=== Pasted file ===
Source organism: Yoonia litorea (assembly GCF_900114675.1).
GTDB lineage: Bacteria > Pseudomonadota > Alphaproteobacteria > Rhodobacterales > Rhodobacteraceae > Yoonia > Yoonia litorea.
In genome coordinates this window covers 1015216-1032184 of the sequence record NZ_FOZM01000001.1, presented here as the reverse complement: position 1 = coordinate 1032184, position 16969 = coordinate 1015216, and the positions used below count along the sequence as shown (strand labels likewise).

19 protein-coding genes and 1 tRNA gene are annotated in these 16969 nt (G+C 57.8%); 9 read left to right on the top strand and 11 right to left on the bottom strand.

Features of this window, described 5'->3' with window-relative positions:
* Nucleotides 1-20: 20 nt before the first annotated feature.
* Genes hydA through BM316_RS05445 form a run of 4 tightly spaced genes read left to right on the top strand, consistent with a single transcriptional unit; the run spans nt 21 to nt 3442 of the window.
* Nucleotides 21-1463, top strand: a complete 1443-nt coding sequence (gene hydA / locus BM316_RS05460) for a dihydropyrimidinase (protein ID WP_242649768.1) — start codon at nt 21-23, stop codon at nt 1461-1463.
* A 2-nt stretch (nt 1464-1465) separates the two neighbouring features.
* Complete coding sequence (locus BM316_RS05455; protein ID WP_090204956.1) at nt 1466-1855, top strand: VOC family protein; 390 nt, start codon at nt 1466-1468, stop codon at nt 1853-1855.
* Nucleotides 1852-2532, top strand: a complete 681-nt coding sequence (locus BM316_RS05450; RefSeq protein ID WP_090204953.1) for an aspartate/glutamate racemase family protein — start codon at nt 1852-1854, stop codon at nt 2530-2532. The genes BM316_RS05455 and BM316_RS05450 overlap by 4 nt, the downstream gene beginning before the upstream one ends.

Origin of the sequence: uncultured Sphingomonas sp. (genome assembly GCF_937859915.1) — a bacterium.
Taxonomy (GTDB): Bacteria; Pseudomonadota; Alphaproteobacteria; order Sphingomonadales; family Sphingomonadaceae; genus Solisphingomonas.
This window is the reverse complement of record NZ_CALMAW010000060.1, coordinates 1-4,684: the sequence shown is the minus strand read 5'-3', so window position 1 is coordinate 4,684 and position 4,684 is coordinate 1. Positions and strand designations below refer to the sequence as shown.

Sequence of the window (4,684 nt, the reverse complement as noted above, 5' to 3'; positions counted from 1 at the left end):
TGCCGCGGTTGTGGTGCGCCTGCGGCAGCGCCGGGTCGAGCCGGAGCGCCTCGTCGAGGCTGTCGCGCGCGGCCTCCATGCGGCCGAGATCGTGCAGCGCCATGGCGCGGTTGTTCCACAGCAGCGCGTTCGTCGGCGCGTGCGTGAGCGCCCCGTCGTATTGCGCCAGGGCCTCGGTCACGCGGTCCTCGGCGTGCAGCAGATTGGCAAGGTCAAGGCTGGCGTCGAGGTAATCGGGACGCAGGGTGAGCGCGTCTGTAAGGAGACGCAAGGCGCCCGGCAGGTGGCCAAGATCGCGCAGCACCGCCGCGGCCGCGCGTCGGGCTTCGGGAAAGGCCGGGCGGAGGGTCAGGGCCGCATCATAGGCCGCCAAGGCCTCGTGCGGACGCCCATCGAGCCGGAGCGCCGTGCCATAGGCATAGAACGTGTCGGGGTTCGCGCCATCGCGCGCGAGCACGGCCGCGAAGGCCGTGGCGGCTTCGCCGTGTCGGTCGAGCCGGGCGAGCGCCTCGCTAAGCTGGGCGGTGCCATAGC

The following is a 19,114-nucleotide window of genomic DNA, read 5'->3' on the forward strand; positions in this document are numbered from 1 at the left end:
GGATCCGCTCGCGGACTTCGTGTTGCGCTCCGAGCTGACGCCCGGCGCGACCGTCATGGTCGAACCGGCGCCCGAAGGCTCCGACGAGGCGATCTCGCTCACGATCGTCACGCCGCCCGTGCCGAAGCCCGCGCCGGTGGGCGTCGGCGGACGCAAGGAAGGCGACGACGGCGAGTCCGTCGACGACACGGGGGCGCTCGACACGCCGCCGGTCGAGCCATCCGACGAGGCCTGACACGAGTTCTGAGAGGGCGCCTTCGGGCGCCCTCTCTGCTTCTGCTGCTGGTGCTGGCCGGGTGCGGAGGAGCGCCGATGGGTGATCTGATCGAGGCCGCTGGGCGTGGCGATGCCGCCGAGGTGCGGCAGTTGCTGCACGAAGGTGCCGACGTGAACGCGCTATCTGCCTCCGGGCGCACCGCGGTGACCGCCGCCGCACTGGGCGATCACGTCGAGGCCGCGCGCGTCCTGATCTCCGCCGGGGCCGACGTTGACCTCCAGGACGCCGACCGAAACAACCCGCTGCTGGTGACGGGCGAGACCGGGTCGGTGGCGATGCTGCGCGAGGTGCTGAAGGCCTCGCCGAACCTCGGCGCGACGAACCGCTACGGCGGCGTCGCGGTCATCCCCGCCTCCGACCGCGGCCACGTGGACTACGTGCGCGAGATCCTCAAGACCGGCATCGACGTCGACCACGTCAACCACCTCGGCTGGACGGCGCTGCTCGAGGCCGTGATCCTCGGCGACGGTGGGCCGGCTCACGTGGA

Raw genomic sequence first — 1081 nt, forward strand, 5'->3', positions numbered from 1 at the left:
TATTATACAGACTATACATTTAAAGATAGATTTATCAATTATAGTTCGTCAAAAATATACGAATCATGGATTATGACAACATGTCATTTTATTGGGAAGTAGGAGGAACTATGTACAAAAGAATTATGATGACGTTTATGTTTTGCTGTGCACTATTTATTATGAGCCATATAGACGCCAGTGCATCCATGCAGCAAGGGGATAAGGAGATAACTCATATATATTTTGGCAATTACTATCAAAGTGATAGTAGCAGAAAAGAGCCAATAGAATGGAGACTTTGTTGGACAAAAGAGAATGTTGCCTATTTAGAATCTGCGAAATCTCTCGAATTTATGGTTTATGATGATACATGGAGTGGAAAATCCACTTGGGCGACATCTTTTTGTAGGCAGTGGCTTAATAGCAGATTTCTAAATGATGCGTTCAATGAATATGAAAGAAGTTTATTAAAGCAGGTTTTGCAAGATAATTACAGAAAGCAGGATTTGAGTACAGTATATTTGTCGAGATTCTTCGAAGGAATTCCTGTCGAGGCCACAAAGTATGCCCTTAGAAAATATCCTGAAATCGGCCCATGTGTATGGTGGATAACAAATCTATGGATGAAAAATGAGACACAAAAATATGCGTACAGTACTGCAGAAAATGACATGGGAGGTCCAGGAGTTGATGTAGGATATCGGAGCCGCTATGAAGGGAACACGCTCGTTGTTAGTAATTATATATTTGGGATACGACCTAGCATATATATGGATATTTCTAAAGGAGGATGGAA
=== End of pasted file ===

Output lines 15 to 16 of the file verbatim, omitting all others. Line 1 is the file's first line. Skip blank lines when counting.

Sequence of the window (4,684 nt, the reverse complement as noted above, 5' to 3'; positions counted from 1 at the left end):
TGCCGCGGTTGTGGTGCGCCTGCGGCAGCGCCGGGTCGAGCCGGAGCGCCTCGTCGAGGCTGTCGCGCGCGGCCTCCATGCGGCCGAGATCGTGCAGCGCCATGGCGCGGTTGTTCCACAGCAGCGCGTTCGTCGGCGCGTGCGTGAGCGCCCCGTCGTATTGCGCCAGGGCCTCGGTCACGCGGTCCTCGGCGTGCAGCAGATTGGCAAGGTCAAGGCTGGCGTCGAGGTAATCGGGACGCAGGGTGAGCGCGTCTGTAAGGAGACGCAAGGCGCCCGGCAGGTGGCCAAGATCGCGCAGCACCGCCGCGGCCGCGCGTCGGGCTTCGGGAAAGGCCGGGCGGAGGGTCAGGGCCGCATCATAGGCCGCCAAGGCCTCGTGCGGACGCCCATCGAGCCGGAGCGCCGTGCCATAGGCATAGAACGTGTCGGGGTTCGCGCCATCGCGCGCGAGCACGGCCGCGAAGGCCGTGGCGGCTTCGCCGTGTCGGTCGAGCCGGGCGAGCGCCTCGCTAAGCTGGGCGGTGCCATAGC